five things to leave off your resume

Here five things job seekers should leave off their resumes:

1. An objective
I’ve never seen an objective that made a candidate more appealing, and often they’re downright horrible. They usually fall in one of three categories: (1) objectives that are all about what you want (“a position that allows me to develop my interest in international relations”), which is at odds with what this stage of the hiring process is all about (what the company wants), (2) objectives that aren’t tailored enough to the position or even have nothing to do with it (which makes it look like you’re blasting your resume out without enough of a focus), or (3) objectives that simply don’t add anything compelling (and therefore just waste space). The resume is about showing your experience, skills, and accomplishments. If you want to talk about how this particular position is the perfect next step in your career, use the cover letter for that.

2. Any mention of references, including a statement that “references are available upon request”
This goes unsaid; no one assumes that references could possibly not be available. You’re not causing any harm to have it on there, but it’s a waste of space that you could use for something else (including some refreshing white space). The exception to this is if you have a particularly impressive reference (such as a local politician, head of a Fortune 500 company, or someone personally acquainted with the person reviewing your resume).

3. Any mention of high school
I don’t care which high school you attended or how accomplished you were there. If you’re more than a few years past your high school graduation date, no mention of high school belongs on your resume. Move on!

4. Extra documentation
Unless the company has specifically asked for something other than a cover letter and resume, don’t send it. Candidates sometimes include writing samples, letters of recommendation, transcripts, even photos on occasion. Bring these sorts of extras (well, not photos) to your interview or wait to see if you’re asked for this sort of extra documentation, but don’t send it preemptively. In most cases, it won’t help you, and in some cases it can actually hurt — for instance, when a candidate attaches an unsolicited 20-page writing sample, it looks naive and makes me think he or she doesn’t understand the hiring process.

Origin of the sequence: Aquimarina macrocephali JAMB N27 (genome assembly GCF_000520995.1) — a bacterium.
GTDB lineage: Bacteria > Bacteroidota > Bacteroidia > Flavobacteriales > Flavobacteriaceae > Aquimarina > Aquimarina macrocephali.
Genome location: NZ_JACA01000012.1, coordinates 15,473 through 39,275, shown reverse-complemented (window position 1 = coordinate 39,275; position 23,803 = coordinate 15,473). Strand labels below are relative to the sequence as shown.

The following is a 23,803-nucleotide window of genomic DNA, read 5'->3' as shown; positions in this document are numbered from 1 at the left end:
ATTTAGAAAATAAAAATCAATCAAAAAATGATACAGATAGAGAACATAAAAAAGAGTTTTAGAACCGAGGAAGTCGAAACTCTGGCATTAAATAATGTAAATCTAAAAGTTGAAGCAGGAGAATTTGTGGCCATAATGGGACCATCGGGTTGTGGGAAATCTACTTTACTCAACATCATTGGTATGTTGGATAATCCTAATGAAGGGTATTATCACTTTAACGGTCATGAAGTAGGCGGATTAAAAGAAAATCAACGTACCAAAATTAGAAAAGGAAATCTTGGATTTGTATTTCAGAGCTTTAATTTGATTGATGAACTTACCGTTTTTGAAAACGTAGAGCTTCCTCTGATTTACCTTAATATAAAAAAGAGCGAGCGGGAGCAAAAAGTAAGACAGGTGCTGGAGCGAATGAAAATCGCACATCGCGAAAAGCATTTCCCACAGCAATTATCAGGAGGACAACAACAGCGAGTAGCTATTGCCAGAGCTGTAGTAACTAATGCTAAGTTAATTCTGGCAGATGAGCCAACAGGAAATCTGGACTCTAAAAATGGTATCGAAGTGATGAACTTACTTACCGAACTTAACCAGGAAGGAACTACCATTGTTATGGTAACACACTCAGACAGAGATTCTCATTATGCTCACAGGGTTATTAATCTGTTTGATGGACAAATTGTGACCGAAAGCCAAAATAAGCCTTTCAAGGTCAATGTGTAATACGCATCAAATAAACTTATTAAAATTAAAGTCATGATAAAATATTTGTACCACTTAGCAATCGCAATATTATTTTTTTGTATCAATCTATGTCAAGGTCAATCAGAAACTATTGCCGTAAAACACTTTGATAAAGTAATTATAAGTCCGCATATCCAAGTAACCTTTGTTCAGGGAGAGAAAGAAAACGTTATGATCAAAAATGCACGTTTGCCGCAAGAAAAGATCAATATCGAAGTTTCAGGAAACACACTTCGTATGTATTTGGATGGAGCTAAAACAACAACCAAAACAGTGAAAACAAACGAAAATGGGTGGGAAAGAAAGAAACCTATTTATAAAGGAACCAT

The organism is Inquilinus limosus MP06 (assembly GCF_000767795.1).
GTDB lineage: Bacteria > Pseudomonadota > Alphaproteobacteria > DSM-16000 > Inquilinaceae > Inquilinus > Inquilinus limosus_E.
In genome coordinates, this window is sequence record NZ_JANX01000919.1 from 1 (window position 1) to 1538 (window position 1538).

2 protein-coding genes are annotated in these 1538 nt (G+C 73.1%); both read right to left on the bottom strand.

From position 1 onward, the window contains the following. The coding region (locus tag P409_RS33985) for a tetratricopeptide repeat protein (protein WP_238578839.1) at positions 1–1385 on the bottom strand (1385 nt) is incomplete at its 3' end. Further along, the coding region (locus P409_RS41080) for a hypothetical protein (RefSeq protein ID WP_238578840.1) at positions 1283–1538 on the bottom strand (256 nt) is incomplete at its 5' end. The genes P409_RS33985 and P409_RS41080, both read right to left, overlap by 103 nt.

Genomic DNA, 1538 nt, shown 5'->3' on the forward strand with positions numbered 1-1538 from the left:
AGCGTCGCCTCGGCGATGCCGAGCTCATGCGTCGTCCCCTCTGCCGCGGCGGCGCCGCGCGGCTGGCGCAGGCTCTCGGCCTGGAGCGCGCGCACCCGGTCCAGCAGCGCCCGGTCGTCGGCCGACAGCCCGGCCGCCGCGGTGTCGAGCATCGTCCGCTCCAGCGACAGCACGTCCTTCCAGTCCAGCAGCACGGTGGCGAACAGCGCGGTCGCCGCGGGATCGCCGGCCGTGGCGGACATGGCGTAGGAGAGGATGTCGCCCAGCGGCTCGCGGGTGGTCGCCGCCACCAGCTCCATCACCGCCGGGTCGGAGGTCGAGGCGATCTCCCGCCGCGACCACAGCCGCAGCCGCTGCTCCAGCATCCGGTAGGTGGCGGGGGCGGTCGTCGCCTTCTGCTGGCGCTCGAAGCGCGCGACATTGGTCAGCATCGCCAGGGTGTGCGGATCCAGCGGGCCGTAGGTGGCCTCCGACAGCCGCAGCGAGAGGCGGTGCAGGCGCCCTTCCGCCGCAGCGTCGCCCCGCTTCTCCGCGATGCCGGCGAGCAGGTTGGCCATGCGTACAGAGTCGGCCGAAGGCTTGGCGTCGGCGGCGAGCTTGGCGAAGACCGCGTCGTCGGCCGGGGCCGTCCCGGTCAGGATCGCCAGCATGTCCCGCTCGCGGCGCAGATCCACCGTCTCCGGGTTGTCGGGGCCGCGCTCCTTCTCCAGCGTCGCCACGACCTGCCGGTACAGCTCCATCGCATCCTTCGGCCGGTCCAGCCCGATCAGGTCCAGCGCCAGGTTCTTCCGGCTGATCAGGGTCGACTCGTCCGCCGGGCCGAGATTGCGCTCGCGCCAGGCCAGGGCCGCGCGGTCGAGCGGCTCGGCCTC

5. A third page
If you’re in your 20s, your resume should only be one page; there’s not enough experience to justify a second one. After that, two pages are fine, but you go over that limit at your own peril. Hiring managers may be only spending 20 or 30 seconds on your application initially, so extra pages either (a) are ignored or (b) dilute the impact of the others. Yes, you have much impressive experience, but the resume is for highlights. Cut that thing in half.

{ 12 comments… read them below }

  1. Rachel - Employment File

    I HATE when I see resumes with “references available upon request.” I’d rather see white space.

    As far as “If you’re in your 20s, your resume should only be one page; there’s not enough experience to justify a second one” goes, I disagree. Some people in their twenties may have enough experience. I know I’ll be at 2 pages before I turn 30.

  2. pandrews

    Love this post and agree with everything you say, including the suggested page limits. I totally respect when a candidate with 15 years of great experience can do a crisp one-pager for a resume – it show business savvy, communication skills, and consideration for the recruiter and hiring manager! ;-)

  3. Anonymous

    I keep two versions available: a two-pager and a carefully condensed one-pager. I’m in my 40’s so I definitely have enough to fill most of the 2nd page, but there are times when the brevity of the one-pager is requested.

  4. Anonymous